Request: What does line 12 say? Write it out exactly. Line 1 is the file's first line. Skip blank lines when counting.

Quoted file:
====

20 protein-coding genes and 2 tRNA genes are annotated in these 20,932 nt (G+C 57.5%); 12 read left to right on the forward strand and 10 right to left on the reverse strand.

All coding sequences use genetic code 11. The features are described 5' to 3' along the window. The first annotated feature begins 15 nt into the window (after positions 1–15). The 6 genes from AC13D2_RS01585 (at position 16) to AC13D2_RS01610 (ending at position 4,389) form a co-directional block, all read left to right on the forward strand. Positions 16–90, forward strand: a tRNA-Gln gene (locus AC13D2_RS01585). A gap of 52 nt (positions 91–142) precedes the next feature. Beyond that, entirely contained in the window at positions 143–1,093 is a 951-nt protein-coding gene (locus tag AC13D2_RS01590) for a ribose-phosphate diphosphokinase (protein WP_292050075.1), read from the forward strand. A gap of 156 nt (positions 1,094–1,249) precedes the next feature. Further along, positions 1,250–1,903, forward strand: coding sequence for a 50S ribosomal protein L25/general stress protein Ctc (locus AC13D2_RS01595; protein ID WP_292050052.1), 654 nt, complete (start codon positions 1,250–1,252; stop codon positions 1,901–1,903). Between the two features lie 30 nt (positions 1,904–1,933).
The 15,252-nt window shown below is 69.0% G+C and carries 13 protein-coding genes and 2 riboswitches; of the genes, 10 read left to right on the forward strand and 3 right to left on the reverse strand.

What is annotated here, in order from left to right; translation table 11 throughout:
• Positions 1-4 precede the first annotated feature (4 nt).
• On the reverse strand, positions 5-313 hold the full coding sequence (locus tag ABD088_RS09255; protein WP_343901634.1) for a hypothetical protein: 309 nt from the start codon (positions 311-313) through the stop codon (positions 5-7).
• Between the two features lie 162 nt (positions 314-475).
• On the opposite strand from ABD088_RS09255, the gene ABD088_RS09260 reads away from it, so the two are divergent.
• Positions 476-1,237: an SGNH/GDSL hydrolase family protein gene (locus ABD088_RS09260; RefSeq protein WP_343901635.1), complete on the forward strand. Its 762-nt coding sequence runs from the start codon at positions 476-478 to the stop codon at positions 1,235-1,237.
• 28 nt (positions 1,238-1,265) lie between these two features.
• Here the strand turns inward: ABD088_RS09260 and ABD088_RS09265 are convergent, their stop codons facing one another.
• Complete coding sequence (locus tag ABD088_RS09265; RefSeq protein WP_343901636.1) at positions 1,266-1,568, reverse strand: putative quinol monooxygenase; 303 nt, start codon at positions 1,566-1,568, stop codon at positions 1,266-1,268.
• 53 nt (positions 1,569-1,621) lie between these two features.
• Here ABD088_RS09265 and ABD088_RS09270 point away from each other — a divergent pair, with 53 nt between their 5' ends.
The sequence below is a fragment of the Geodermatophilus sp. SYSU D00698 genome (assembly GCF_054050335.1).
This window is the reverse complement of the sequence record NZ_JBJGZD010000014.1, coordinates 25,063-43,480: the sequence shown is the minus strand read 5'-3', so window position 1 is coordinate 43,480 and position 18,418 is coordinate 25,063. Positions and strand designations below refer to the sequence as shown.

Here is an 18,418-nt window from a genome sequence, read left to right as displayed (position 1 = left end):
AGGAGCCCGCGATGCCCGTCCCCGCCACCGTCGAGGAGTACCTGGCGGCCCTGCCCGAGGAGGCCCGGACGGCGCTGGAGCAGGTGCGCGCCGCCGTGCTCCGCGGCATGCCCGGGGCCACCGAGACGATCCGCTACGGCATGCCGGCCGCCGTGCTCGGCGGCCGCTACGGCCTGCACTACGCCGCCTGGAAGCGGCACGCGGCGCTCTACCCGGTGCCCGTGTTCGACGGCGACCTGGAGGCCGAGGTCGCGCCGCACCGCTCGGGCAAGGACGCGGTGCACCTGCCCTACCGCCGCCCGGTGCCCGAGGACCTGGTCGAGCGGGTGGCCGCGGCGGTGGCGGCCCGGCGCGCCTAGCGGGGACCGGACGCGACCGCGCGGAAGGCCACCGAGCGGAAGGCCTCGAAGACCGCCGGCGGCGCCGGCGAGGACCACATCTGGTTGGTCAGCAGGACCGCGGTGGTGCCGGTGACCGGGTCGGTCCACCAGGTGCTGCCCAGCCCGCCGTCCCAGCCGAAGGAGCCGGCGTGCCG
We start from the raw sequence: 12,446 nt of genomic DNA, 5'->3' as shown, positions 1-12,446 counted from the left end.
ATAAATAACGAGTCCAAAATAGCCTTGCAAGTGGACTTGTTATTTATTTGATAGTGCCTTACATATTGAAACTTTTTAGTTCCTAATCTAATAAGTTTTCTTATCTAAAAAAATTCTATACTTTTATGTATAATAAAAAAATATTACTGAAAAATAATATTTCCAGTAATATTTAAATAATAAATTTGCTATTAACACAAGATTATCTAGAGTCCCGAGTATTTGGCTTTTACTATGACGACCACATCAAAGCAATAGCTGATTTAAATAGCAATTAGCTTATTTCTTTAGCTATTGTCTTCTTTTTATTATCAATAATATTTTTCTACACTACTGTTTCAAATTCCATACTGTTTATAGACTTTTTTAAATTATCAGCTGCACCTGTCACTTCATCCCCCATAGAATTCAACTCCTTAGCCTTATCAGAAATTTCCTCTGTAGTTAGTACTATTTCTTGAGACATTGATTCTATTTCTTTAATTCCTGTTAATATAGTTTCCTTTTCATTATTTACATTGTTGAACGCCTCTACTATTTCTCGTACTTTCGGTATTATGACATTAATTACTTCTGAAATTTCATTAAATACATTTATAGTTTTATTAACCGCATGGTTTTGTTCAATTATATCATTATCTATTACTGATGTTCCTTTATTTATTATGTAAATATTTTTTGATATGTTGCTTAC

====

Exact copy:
• Complete coding sequence (locus tag ABD088_RS09265; RefSeq protein WP_343901636.1) at positions 1,266-1,568, reverse strand: putative quinol monooxygenase; 303 nt, start codon at positions 1,566-1,568, stop codon at positions 1,266-1,268.